To prove that Appellant engaged in delinquent conduct, the State had to establish that Appellant knowingly or intentionally possessed a usable quantity of marijuana in the amount of two ounces or less. Tex. Health & Safety Code Ann. § 481.121(a), (b)(1) (West 2010); Tex. Fam.Code Ann. § 51.03(a)(1) (West 2008). Accordingly, the State bore the burden to prove beyond a reasonable doubt that Appellant (1) exercised care, control, and management over the contraband and (2) that he knew he possessed contraband. Brown v. State, 911 S.W.2d 744, 747 (Tex.Crim.App.1995).
First, Appellant contends the State failed to prove that the substance was marijuana. He complains the evidence is legally insufficient because the State: (1) only offered the testimony of Deputy Muñoz, a rookie officer; (2) failed to offer the testimony of an expert such as a lab analyst; (3) did not offer the alleged marijuana or photos of the marijuana into evidence; and (4) failed to introduce the chain of custody for the marijuana into evidence. However, we find Appellant's arguments unpersuasive. In Osbourn v.. State, 92 S.W.3d 531 (Tex.Crim.App.2002), the Court of Criminal Appeals held that because of marijuana's distinct appearance and odor, expert testimony and chemical testing are unnecessary to prove that a substance is marijuana. Id. at 537–38. Instead, the substance can be identified through the lay opinion of a police officer or other witnesses familiar with the odor of marijuana. Id . Thus, the State was not required to call an expert witness, offer the alleged substance or photos of it at the adjudication hearing, and present the chain of custody for the marijuana into evidence to prove that the substance was in fact marijuana.
Here, Deputy Muñoz testified that he was trained to identify drugs including marijuana. Although Deputy Muñoz testified that he was still training with his field training officer on May 24, 2012, he explained that as a deputy he came across marijuana quite a few times. In particular, he stated that he had identified substances to be marijuana on ten to fifteen occasions. He had also previously identified marijuana on two to three occasions while working as a detention officer at the jail annex. When Deputy Muñoz viewed the green leafy substance contained in the folded piece of white paper, he recognized it to be marijuana. When he smelled the substance it smelled like marijuana. Deputy Muñoz testified that he conducted a field test on the substance which tested positive for marijuana.
Moreover, lay witnesses Garcia and Sepulveda testified that they were personally familiar with marijuana. Garcia and Sepulveda both smelled an odor of marijuana on Appellant's hands. Garcia and Sepulveda recognized the green substance contained in the white paper that fell from Appellant's pant area as marijuana. When viewed in the light most favorable to the trial court's finding, we conclude this evidence was legally sufficient for a rational trier of fact to have determined that the alleged substance was marijuana.
Next, Appellant argues the State failed to prove that the weight of the marijuana was two ounces or less because during cross-examination, Deputy Muñoz could not recall the approximate amount of the marijuana when he weighed it on the digital scale. He also maintains that it would have been helpful to have the marijuana or photos of the marijuana introduced into evidence in order to verify that the deputy's testimony was accurate. The State responds that the deputy's testimony satisfies the elemental requirement that the marijuana be less than two ounces and that it is a usable amount. We agree with the State.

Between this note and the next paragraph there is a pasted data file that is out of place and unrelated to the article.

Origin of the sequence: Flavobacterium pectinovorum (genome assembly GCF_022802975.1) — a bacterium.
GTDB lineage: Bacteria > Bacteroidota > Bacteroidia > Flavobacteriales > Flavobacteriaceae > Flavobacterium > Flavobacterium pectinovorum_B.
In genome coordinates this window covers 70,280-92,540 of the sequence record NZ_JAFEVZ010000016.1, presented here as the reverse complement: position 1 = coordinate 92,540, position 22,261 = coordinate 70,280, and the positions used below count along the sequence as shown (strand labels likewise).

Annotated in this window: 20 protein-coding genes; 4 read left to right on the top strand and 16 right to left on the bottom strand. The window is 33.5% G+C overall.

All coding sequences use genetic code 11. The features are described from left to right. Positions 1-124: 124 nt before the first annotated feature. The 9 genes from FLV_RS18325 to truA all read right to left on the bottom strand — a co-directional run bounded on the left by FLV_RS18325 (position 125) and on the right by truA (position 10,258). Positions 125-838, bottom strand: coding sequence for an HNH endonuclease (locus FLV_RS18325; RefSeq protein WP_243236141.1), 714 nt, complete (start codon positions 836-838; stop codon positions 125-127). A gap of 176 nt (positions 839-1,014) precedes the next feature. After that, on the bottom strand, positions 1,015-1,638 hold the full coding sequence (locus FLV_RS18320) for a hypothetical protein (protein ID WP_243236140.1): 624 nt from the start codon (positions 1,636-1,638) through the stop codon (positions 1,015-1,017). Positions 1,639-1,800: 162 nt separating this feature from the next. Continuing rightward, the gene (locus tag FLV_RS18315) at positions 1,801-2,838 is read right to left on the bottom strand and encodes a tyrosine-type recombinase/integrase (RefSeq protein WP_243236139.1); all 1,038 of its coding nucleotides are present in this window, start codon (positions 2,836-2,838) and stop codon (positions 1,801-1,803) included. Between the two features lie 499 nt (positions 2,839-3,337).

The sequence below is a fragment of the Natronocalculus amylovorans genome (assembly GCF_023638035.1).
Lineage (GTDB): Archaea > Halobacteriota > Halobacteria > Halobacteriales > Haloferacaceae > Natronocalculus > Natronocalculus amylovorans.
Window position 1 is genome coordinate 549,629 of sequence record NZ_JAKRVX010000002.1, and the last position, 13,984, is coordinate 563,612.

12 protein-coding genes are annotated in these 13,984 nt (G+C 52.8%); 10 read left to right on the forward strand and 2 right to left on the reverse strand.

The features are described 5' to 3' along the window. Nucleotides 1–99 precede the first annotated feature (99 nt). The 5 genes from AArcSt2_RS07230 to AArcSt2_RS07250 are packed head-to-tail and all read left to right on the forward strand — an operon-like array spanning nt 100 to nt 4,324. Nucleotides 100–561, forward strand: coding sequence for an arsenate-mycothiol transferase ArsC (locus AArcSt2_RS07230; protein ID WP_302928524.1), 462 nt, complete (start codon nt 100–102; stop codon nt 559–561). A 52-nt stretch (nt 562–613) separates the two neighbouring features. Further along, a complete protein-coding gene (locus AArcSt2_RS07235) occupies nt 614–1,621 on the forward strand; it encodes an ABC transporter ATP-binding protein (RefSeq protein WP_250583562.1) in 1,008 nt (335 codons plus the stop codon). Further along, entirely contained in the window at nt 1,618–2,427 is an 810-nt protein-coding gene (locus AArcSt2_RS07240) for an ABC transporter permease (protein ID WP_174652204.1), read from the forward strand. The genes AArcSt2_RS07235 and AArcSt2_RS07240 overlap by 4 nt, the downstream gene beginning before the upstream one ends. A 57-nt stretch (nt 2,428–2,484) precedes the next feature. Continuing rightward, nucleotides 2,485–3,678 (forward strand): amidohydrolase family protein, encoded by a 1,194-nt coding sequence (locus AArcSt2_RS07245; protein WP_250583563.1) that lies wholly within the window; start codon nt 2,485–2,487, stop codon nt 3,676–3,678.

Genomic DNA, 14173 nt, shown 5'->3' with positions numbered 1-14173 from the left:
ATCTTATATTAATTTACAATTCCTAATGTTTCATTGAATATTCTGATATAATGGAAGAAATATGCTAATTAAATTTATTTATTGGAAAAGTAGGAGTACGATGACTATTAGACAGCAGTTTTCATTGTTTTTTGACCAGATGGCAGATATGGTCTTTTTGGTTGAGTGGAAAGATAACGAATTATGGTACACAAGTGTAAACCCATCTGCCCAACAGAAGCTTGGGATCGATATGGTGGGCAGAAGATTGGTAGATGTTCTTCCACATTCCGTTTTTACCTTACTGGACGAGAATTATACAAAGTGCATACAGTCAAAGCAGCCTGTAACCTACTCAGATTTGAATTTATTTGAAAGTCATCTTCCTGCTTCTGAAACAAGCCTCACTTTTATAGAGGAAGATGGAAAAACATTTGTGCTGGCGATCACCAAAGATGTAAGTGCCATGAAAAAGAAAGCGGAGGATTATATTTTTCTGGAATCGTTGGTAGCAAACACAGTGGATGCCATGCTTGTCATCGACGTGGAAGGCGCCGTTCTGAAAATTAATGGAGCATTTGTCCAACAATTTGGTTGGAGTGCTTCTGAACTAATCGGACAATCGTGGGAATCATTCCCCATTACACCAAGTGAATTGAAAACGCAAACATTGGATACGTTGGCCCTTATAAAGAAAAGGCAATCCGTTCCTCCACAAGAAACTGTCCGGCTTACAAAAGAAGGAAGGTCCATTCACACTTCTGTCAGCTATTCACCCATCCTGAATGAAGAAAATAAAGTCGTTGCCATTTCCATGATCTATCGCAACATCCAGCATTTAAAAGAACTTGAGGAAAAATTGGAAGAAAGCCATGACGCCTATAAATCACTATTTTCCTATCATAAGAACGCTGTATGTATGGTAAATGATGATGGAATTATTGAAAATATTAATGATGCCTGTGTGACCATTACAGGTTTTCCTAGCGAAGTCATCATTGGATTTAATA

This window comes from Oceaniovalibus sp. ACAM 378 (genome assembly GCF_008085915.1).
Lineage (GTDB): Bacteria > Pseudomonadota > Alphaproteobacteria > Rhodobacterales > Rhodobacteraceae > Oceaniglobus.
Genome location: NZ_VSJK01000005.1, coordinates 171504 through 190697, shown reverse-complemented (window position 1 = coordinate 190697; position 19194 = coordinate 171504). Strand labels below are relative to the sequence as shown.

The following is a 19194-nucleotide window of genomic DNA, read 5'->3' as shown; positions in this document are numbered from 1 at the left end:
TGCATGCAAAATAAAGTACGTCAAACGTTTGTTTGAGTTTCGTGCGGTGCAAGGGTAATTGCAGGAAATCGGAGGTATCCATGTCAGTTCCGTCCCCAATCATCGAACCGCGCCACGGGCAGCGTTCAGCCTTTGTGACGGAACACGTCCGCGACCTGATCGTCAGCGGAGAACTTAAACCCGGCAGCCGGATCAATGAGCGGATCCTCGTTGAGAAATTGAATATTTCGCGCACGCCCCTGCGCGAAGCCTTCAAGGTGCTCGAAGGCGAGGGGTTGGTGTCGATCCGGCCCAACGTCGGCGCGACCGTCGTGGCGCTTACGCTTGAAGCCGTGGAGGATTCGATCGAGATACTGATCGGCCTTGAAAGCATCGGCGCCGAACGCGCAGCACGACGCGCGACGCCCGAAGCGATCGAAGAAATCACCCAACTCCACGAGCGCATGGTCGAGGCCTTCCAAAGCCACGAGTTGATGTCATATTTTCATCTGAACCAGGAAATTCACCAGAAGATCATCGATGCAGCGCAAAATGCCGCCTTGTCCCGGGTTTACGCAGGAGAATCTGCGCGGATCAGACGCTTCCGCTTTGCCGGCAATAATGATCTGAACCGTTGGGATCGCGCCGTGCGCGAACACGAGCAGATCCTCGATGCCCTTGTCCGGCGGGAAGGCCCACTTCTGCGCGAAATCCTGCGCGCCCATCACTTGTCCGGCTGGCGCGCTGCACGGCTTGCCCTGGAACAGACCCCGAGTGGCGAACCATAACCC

While Appellant correctly notes that Deputy Muñoz could not recall the approximate weight of the marijuana when he weighed it on a digital scale, he believed that Appellant was charged with a Class B misdemeanor, possession of marijuana, under two ounces. Furthermore, on direct-examination, Deputy Muñoz testified that he was trained to recognize by sight the general amount of marijuana. By sight, the amount of marijuana appeared to be less than two ounces to Deputy Muñoz. According to Deputy Muñoz, this was a usable amount of marijuana. Deputy Muñoz also testified that he weighed the marijuana and that it weighed less than two ounces. When viewed in the light most favorable to the trial court's finding, Deputy Muñoz's testimony was sufficient for a rational trier of fact to determine that the amount of marijuana involved was a usable amount within and weighed two ounces or less. See Martinez v. State, No. 04–09–00029–CR, 2009 WL 3789880, at *3, 4 (Tex.App.-San Antonio Nov. 11, 2009, no pet.) (holding officers' testimony that substance is a usable quantity of marijuana is sufficient to support conviction where State did not offer any physical evidence of the marijuana); Tex. Health & Safety Code Ann . § 481.121(b) (West 2010).
Having considered Appellant's arguments and reviewed the evidence in the light most favorable to the trial court's finding, we conclude the evidence was legally sufficient to show that Appellant engaged in delinquent conduct by knowingly or intentionally possessing two ounces or less of marijuana. Issue One is overruled.
We affirm the judgment of the trial court.
1. Garcia testified that she had smelled and seen marijuana before.
2. Sepulveda testified he had seen marijuana hundreds of times while working with kids since 1980. He was familiar with the smell of marijuana and as a former tobacco user, he knew the difference between the smell of marijuana and tobacco.
GUADALUPE RIVERA, Justice.